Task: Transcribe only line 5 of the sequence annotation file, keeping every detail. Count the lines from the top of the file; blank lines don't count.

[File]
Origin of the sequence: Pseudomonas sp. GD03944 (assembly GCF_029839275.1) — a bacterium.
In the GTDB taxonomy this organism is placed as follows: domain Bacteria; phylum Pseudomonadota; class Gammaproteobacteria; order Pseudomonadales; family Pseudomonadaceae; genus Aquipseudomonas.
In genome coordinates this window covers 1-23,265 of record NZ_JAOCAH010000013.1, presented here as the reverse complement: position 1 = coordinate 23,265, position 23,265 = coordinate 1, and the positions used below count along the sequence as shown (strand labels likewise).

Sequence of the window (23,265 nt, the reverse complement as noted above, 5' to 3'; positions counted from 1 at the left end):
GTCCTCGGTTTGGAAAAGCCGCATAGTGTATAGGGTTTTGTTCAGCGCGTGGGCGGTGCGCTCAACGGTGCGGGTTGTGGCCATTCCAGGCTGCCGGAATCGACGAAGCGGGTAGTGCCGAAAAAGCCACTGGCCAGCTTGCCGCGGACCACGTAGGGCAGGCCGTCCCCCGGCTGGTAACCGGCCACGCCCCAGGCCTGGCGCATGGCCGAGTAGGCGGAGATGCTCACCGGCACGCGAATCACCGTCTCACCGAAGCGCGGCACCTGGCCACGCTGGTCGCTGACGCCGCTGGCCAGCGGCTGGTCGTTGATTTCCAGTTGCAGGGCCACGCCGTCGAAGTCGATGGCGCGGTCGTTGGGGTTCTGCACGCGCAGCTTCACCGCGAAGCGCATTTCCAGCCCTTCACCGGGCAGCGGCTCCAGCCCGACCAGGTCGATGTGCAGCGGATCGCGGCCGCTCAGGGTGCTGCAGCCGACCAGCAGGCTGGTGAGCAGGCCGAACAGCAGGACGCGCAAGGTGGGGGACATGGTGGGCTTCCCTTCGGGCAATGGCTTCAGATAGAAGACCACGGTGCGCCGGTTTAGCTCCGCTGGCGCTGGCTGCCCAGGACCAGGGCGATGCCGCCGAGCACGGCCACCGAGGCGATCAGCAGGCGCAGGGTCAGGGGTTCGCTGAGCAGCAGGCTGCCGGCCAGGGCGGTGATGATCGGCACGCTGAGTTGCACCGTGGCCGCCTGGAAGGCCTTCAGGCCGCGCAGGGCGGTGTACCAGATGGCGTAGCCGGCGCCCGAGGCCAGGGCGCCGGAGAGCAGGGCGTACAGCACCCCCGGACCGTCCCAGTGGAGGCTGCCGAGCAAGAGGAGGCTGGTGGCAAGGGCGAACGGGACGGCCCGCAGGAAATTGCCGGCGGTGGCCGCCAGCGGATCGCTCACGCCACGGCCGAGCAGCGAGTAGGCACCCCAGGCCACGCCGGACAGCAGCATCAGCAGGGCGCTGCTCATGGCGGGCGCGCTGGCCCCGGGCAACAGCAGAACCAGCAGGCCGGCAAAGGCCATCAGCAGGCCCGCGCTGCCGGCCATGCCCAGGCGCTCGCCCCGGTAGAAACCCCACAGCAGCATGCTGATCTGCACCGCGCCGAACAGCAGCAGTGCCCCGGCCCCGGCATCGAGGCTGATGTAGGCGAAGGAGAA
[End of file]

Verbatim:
GTCCTCGGTTTGGAAAAGCCGCATAGTGTATAGGGTTTTGTTCAGCGCGTGGGCGGTGCGCTCAACGGTGCGGGTTGTGGCCATTCCAGGCTGCCGGAATCGACGAAGCGGGTAGTGCCGAAAAAGCCACTGGCCAGCTTGCCGCGGACCACGTAGGGCAGGCCGTCCCCCGGCTGGTAACCGGCCACGCCCCAGGCCTGGCGCATGGCCGAGTAGGCGGAGATGCTCACCGGCACGCGAATCACCGTCTCACCGAAGCGCGGCACCTGGCCACGCTGGTCGCTGACGCCGCTGGCCAGCGGCTGGTCGTTGATTTCCAGTTGCAGGGCCACGCCGTCGAAGTCGATGGCGCGGTCGTTGGGGTTCTGCACGCGCAGCTTCACCGCGAAGCGCATTTCCAGCCCTTCACCGGGCAGCGGCTCCAGCCCGACCAGGTCGATGTGCAGCGGATCGCGGCCGCTCAGGGTGCTGCAGCCGACCAGCAGGCTGGTGAGCAGGCCGAACAGCAGGACGCGCAAGGTGGGGGACATGGTGGGCTTCCCTTCGGGCAATGGCTTCAGATAGAAGACCACGGTGCGCCGGTTTAGCTCCGCTGGCGCTGGCTGCCCAGGACCAGGGCGATGCCGCCGAGCACGGCCACCGAGGCGATCAGCAGGCGCAGGGTCAGGGGTTCGCTGAGCAGCAGGCTGCCGGCCAGGGCGGTGATGATCGGCACGCTGAGTTGCACCGTGGCCGCCTGGAAGGCCTTCAGGCCGCGCAGGGCGGTGTACCAGATGGCGTAGCCGGCGCCCGAGGCCAGGGCGCCGGAGAGCAGGGCGTACAGCACCCCCGGACCGTCCCAGTGGAGGCTGCCGAGCAAGAGGAGGCTGGTGGCAAGGGCGAACGGGACGGCCCGCAGGAAATTGCCGGCGGTGGCCGCCAGCGGATCGCTCACGCCACGGCCGAGCAGCGAGTAGGCACCCCAGGCCACGCCGGACAGCAGCATCAGCAGGGCGCTGCTCATGGCGGGCGCGCTGGCCCCGGGCAACAGCAGAACCAGCAGGCCGGCAAAGGCCATCAGCAGGCCCGCGCTGCCGGCCATGCCCAGGCGCTCGCCCCGGTAGAAACCCCACAGCAGCATGCTGATCTGCACCGCGCCGAACAGCAGCAGTGCCCCGGCCCCGGCATCGAGGCTGATGTAGGCGAAGGAGAA